"La Délivrance", the statue that was at the center of the Nantes Memorial to the War Dead, was also at the center of a lot of controversy. Placed in July of 1927, it was torn down by far-right wing vandals - not to be restored for 91 years, on the Armistice Centenary.
While touring the ruins after the Great War was rather unexceptional, this well-shot amateur set is rather bizarre in that a lone woman is pictured in most of the shots, always with a stolid expression on her face and in a very proper stance. Add in a complete lack of other people, she comes off as rather ghoulish, like a spectre haunting the rubble.
An amateur set of contemporary modern ruins photography of Reims, at and around the bombed-then-burned-out Cathedral, and probably taken well before the end of the Great War, shows 12 views from a very talented photographer, documenting the damage to a beautiful city and its centerpiece.
An amateur set containing 7 views from the Great War: 3 of an ambulance convoy leaving to pick up the wounded of Champagne, 3 of a convoy at Saint-Mesmes, and one of soldiers camped in a small village (probably the latter).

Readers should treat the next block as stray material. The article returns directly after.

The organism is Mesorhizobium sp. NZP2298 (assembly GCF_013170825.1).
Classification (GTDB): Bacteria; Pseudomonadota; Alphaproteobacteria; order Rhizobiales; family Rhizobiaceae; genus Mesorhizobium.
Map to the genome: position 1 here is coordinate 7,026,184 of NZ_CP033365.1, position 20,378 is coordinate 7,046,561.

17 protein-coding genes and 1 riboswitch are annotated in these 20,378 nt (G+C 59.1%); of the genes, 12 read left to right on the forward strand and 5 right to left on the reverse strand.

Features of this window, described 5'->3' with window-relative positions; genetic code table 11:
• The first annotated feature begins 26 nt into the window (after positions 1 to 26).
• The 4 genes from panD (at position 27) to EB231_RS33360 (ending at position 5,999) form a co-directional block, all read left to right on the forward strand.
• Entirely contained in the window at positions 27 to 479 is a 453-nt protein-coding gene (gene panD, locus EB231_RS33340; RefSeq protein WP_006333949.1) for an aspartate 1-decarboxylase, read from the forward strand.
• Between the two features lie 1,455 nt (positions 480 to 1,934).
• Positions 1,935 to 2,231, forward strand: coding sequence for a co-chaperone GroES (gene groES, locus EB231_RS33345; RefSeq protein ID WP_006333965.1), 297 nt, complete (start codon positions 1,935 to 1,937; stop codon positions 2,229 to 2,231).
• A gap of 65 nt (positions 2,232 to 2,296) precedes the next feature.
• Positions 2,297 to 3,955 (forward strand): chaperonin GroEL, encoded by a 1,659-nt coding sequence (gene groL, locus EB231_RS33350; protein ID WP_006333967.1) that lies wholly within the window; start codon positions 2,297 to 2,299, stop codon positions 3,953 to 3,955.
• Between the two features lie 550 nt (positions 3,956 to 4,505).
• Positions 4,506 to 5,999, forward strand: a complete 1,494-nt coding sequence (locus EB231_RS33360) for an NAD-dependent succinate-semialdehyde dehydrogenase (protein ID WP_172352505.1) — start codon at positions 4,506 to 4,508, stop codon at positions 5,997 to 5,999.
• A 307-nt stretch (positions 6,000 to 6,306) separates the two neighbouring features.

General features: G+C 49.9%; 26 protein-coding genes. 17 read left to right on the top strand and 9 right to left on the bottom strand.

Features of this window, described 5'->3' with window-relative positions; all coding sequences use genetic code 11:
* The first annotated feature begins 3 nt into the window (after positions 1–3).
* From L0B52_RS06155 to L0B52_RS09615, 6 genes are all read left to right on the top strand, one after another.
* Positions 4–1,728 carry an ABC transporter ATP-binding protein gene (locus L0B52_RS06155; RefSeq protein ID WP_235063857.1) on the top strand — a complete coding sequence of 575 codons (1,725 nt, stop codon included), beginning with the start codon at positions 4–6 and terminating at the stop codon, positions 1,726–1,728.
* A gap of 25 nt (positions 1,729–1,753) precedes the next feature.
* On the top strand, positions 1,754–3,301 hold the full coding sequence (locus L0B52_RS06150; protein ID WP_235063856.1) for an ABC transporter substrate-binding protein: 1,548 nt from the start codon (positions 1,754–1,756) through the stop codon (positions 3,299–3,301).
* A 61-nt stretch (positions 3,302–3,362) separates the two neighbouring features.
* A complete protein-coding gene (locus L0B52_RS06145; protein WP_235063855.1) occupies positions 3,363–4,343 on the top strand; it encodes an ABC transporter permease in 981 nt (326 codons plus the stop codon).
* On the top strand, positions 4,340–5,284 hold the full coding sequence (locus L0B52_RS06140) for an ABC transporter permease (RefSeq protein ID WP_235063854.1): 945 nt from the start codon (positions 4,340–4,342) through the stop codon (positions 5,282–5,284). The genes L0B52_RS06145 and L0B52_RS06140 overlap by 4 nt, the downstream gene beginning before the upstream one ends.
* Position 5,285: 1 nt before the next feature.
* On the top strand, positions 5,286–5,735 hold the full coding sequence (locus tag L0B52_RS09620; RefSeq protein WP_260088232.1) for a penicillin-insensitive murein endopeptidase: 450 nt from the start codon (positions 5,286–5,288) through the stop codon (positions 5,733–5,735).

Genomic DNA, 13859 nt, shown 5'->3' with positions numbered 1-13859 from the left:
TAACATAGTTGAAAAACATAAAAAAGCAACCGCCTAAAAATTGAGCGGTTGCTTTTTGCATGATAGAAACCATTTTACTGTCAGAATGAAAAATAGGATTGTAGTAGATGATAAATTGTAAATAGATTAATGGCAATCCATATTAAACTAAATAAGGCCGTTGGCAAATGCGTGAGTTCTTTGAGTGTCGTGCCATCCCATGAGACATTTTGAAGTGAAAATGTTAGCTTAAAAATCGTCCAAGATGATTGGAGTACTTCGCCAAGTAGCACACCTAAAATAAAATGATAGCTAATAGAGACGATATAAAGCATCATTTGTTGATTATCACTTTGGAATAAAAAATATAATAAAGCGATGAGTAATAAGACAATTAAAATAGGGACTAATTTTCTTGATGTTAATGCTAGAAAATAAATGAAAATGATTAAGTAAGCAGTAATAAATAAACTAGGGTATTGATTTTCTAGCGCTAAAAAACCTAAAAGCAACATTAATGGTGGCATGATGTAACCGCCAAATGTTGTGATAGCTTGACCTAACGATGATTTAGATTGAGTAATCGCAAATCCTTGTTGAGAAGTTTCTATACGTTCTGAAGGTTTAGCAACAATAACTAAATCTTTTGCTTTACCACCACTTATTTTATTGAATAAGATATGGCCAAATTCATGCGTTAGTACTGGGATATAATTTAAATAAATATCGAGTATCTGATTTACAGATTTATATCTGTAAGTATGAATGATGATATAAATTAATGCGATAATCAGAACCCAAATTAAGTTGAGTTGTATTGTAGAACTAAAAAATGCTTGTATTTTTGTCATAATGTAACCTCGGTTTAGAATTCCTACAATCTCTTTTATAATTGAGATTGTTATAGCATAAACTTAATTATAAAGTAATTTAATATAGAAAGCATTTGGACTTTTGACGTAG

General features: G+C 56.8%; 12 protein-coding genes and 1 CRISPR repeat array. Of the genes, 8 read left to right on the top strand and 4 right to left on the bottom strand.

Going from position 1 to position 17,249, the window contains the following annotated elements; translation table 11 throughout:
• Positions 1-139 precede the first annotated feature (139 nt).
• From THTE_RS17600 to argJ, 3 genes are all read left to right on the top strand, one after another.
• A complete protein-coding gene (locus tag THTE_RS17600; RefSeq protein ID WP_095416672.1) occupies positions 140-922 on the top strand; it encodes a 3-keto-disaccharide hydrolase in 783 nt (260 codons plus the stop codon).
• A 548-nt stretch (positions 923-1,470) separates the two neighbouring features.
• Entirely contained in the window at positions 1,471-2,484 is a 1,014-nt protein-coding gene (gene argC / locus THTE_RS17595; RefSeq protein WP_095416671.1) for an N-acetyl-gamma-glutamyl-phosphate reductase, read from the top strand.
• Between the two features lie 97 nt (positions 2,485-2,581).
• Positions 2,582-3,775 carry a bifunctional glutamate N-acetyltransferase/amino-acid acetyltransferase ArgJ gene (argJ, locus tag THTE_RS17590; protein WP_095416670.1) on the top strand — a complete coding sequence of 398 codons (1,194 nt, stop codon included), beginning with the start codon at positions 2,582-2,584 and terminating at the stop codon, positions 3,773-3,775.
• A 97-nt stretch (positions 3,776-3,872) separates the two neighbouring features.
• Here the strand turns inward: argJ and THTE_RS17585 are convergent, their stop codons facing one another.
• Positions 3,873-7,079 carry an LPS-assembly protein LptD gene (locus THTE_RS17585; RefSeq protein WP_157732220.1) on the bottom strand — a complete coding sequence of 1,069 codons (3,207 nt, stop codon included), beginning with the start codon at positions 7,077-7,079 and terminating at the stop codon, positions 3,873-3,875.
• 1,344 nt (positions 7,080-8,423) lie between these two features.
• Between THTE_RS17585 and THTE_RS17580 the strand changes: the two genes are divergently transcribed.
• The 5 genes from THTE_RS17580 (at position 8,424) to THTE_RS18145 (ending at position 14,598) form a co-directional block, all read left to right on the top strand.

In which we look at 11 slides from the second box of the Puthon Collection, get into some more rugged mountaineering, sit at a picnic table with a telescope looking over Mont Blanc, and more!
Most people think that the casualties of War are the people killed in fighting. But many lived on, bearing scars, lost limbs, trauma; they did not receive the honors of those that fell. This post explores that notion with casualty stereoviews from A. O. Fasser, and a poem by Wilfred Owen.
A port or other fortified waterfront in Belgium, photographed by A. O. Fasser, is the subject of today's Month of Remembrance post - along with some brief discussion on maritime combat during the Great War.